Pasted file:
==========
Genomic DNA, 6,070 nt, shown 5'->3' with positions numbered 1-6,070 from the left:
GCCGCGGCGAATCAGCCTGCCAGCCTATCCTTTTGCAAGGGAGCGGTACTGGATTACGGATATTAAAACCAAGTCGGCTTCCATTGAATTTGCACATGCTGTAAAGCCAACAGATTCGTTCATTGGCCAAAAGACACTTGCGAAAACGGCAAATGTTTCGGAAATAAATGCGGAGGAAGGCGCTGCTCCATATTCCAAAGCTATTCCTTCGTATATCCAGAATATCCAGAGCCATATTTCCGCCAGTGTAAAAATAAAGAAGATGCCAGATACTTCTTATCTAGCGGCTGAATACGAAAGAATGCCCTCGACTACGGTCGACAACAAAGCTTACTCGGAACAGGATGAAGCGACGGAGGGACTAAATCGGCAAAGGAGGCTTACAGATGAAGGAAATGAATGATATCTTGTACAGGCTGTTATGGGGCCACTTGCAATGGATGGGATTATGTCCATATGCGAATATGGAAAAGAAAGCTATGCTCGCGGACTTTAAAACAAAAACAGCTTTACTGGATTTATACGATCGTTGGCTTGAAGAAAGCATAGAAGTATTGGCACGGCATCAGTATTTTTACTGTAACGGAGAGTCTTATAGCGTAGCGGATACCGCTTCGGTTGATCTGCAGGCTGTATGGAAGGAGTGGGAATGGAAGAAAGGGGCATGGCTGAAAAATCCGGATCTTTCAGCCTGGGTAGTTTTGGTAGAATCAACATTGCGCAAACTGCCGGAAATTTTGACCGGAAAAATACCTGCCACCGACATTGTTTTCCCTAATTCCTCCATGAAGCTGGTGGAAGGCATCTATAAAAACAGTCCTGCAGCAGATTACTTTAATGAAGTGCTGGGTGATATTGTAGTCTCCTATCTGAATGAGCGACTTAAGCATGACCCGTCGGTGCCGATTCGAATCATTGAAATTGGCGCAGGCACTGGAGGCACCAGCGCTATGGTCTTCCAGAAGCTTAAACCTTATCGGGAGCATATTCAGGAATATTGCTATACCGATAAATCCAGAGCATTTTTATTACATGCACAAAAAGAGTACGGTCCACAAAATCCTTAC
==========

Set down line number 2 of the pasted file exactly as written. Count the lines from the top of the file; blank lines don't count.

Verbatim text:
GCCGCGGCGAATCAGCCTGCCAGCCTATCCTTTTGCAAGGGAGCGGTACTGGATTACGGATATTAAAACCAAGTCGGCTTCCATTGAATTTGCACATGCTGTAAAGCCAACAGATTCGTTCATTGGCCAAAAGACACTTGCGAAAACGGCAAATGTTTCGGAAATAAATGCGGAGGAAGGCGCTGCTCCATATTCCAAAGCTATTCCTTCGTATATCCAGAATATCCAGAGCCATATTTCCGCCAGTGTAAAAATAAAGAAGATGCCAGATACTTCTTATCTAGCGGCTGAATACGAAAGAATGCCCTCGACTACGGTCGACAACAAAGCTTACTCGGAACAGGATGAAGCGACGGAGGGACTAAATCGGCAAAGGAGGCTTACAGATGAAGGAAATGAATGATATCTTGTACAGGCTGTTATGGGGCCACTTGCAATGGATGGGATTATGTCCATATGCGAATATGGAAAAGAAAGCTATGCTCGCGGACTTTAAAACAAAAACAGCTTTACTGGATTTATACGATCGTTGGCTTGAAGAAAGCATAGAAGTATTGGCACGGCATCAGTATTTTTACTGTAACGGAGAGTCTTATAGCGTAGCGGATACCGCTTCGGTTGATCTGCAGGCTGTATGGAAGGAGTGGGAATGGAAGAAAGGGGCATGGCTGAAAAATCCGGATCTTTCAGCCTGGGTAGTTTTGGTAGAATCAACATTGCGCAAACTGCCGGAAATTTTGACCGGAAAAATACCTGCCACCGACATTGTTTTCCCTAATTCCTCCATGAAGCTGGTGGAAGGCATCTATAAAAACAGTCCTGCAGCAGATTACTTTAATGAAGTGCTGGGTGATATTGTAGTCTCCTATCTGAATGAGCGACTTAAGCATGACCCGTCGGTGCCGATTCGAATCATTGAAATTGGCGCAGGCACTGGAGGCACCAGCGCTATGGTCTTCCAGAAGCTTAAACCTTATCGGGAGCATATTCAGGAATATTGCTATACCGATAAATCCAGAGCATTTTTATTACATGCACAAAAAGAGTACGGTCCACAAAATCCTTAC